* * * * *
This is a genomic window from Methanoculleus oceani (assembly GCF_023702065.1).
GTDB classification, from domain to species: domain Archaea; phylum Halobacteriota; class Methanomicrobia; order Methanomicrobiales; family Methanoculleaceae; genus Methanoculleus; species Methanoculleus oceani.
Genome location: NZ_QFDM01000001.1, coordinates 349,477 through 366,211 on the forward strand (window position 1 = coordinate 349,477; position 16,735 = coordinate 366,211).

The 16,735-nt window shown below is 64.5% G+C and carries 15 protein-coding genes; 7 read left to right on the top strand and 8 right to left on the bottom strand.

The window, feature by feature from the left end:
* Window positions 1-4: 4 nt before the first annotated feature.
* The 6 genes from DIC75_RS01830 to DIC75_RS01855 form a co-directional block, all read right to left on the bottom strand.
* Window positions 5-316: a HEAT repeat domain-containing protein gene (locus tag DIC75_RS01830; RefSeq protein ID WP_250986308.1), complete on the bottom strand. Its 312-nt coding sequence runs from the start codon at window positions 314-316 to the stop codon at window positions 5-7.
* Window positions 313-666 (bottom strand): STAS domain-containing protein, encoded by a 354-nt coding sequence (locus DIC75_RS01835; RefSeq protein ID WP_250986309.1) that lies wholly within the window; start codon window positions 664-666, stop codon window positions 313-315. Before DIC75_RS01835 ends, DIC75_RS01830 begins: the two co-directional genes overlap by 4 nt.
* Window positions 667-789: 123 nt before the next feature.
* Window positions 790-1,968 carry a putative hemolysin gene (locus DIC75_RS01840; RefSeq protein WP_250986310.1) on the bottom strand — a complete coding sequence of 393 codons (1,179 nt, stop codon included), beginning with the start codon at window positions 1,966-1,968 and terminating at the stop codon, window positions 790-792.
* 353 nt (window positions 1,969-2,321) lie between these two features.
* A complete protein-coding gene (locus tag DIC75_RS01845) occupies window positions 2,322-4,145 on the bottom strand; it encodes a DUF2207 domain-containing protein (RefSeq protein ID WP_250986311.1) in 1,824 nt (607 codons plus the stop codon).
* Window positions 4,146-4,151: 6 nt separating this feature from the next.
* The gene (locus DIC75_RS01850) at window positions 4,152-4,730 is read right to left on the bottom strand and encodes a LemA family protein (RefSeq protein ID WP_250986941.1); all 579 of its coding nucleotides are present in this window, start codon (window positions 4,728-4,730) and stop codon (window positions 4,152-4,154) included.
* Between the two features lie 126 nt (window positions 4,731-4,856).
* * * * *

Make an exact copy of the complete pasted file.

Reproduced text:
This is a genomic window from Methanoculleus oceani (assembly GCF_023702065.1).
GTDB classification, from domain to species: domain Archaea; phylum Halobacteriota; class Methanomicrobia; order Methanomicrobiales; family Methanoculleaceae; genus Methanoculleus; species Methanoculleus oceani.
Genome location: NZ_QFDM01000001.1, coordinates 349,477 through 366,211 on the forward strand (window position 1 = coordinate 349,477; position 16,735 = coordinate 366,211).

The 16,735-nt window shown below is 64.5% G+C and carries 15 protein-coding genes; 7 read left to right on the top strand and 8 right to left on the bottom strand.

The window, feature by feature from the left end:
* Window positions 1-4: 4 nt before the first annotated feature.
* The 6 genes from DIC75_RS01830 to DIC75_RS01855 form a co-directional block, all read right to left on the bottom strand.
* Window positions 5-316: a HEAT repeat domain-containing protein gene (locus tag DIC75_RS01830; RefSeq protein ID WP_250986308.1), complete on the bottom strand. Its 312-nt coding sequence runs from the start codon at window positions 314-316 to the stop codon at window positions 5-7.
* Window positions 313-666 (bottom strand): STAS domain-containing protein, encoded by a 354-nt coding sequence (locus DIC75_RS01835; RefSeq protein ID WP_250986309.1) that lies wholly within the window; start codon window positions 664-666, stop codon window positions 313-315. Before DIC75_RS01835 ends, DIC75_RS01830 begins: the two co-directional genes overlap by 4 nt.
* Window positions 667-789: 123 nt before the next feature.
* Window positions 790-1,968 carry a putative hemolysin gene (locus DIC75_RS01840; RefSeq protein WP_250986310.1) on the bottom strand — a complete coding sequence of 393 codons (1,179 nt, stop codon included), beginning with the start codon at window positions 1,966-1,968 and terminating at the stop codon, window positions 790-792.
* 353 nt (window positions 1,969-2,321) lie between these two features.
* A complete protein-coding gene (locus tag DIC75_RS01845) occupies window positions 2,322-4,145 on the bottom strand; it encodes a DUF2207 domain-containing protein (RefSeq protein ID WP_250986311.1) in 1,824 nt (607 codons plus the stop codon).
* Window positions 4,146-4,151: 6 nt separating this feature from the next.
* The gene (locus DIC75_RS01850) at window positions 4,152-4,730 is read right to left on the bottom strand and encodes a LemA family protein (RefSeq protein ID WP_250986941.1); all 579 of its coding nucleotides are present in this window, start codon (window positions 4,728-4,730) and stop codon (window positions 4,152-4,154) included.
* Between the two features lie 126 nt (window positions 4,731-4,856).